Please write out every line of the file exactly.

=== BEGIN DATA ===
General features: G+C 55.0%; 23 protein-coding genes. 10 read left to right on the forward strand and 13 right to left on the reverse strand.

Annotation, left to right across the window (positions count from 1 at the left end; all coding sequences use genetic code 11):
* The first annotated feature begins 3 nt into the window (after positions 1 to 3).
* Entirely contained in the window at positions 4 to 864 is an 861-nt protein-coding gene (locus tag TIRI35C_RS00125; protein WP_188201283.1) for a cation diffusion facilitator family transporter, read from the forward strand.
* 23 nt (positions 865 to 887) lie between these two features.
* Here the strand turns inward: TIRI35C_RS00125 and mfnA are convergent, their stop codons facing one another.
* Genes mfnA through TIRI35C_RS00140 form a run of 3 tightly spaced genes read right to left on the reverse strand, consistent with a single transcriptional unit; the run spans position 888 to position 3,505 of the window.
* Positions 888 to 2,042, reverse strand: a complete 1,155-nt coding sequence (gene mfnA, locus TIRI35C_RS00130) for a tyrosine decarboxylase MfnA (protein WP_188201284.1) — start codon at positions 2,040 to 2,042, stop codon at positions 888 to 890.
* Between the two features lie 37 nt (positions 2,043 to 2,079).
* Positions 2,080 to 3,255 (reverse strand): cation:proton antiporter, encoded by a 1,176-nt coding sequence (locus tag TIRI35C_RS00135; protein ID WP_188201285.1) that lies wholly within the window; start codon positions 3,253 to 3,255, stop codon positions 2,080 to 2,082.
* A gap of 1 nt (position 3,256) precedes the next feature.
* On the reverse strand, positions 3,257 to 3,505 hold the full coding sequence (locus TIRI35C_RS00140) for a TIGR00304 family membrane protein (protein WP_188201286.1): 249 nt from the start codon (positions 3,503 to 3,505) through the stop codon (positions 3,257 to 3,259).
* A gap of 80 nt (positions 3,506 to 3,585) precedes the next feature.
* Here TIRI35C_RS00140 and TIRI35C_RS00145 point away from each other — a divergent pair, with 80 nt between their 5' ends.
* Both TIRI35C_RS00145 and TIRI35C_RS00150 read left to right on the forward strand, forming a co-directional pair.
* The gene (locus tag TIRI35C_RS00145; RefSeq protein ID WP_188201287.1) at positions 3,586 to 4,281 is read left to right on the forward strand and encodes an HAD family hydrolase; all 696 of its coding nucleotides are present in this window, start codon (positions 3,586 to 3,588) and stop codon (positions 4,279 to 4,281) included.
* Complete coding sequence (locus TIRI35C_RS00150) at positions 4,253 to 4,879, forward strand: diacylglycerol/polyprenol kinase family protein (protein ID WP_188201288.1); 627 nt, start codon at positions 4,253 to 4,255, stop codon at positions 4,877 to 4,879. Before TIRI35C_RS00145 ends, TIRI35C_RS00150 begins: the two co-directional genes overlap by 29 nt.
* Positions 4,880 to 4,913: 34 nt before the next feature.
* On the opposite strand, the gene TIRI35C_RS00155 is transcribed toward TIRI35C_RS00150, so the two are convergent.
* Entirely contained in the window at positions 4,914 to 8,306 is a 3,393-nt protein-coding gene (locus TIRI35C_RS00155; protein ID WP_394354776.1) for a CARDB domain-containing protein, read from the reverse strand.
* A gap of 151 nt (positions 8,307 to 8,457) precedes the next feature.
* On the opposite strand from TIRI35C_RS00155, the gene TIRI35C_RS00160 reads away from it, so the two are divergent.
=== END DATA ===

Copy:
General features: G+C 55.0%; 23 protein-coding genes. 10 read left to right on the forward strand and 13 right to left on the reverse strand.

Annotation, left to right across the window (positions count from 1 at the left end; all coding sequences use genetic code 11):
* The first annotated feature begins 3 nt into the window (after positions 1 to 3).
* Entirely contained in the window at positions 4 to 864 is an 861-nt protein-coding gene (locus tag TIRI35C_RS00125; protein WP_188201283.1) for a cation diffusion facilitator family transporter, read from the forward strand.
* 23 nt (positions 865 to 887) lie between these two features.
* Here the strand turns inward: TIRI35C_RS00125 and mfnA are convergent, their stop codons facing one another.
* Genes mfnA through TIRI35C_RS00140 form a run of 3 tightly spaced genes read right to left on the reverse strand, consistent with a single transcriptional unit; the run spans position 888 to position 3,505 of the window.
* Positions 888 to 2,042, reverse strand: a complete 1,155-nt coding sequence (gene mfnA, locus TIRI35C_RS00130) for a tyrosine decarboxylase MfnA (protein WP_188201284.1) — start codon at positions 2,040 to 2,042, stop codon at positions 888 to 890.
* Between the two features lie 37 nt (positions 2,043 to 2,079).
* Positions 2,080 to 3,255 (reverse strand): cation:proton antiporter, encoded by a 1,176-nt coding sequence (locus tag TIRI35C_RS00135; protein ID WP_188201285.1) that lies wholly within the window; start codon positions 3,253 to 3,255, stop codon positions 2,080 to 2,082.
* A gap of 1 nt (position 3,256) precedes the next feature.
* On the reverse strand, positions 3,257 to 3,505 hold the full coding sequence (locus TIRI35C_RS00140) for a TIGR00304 family membrane protein (protein WP_188201286.1): 249 nt from the start codon (positions 3,503 to 3,505) through the stop codon (positions 3,257 to 3,259).
* A gap of 80 nt (positions 3,506 to 3,585) precedes the next feature.
* Here TIRI35C_RS00140 and TIRI35C_RS00145 point away from each other — a divergent pair, with 80 nt between their 5' ends.
* Both TIRI35C_RS00145 and TIRI35C_RS00150 read left to right on the forward strand, forming a co-directional pair.
* The gene (locus tag TIRI35C_RS00145; RefSeq protein ID WP_188201287.1) at positions 3,586 to 4,281 is read left to right on the forward strand and encodes an HAD family hydrolase; all 696 of its coding nucleotides are present in this window, start codon (positions 3,586 to 3,588) and stop codon (positions 4,279 to 4,281) included.
* Complete coding sequence (locus TIRI35C_RS00150) at positions 4,253 to 4,879, forward strand: diacylglycerol/polyprenol kinase family protein (protein ID WP_188201288.1); 627 nt, start codon at positions 4,253 to 4,255, stop codon at positions 4,877 to 4,879. Before TIRI35C_RS00145 ends, TIRI35C_RS00150 begins: the two co-directional genes overlap by 29 nt.
* Positions 4,880 to 4,913: 34 nt before the next feature.
* On the opposite strand, the gene TIRI35C_RS00155 is transcribed toward TIRI35C_RS00150, so the two are convergent.
* Entirely contained in the window at positions 4,914 to 8,306 is a 3,393-nt protein-coding gene (locus TIRI35C_RS00155; protein ID WP_394354776.1) for a CARDB domain-containing protein, read from the reverse strand.
* A gap of 151 nt (positions 8,307 to 8,457) precedes the next feature.
* On the opposite strand from TIRI35C_RS00155, the gene TIRI35C_RS00160 reads away from it, so the two are divergent.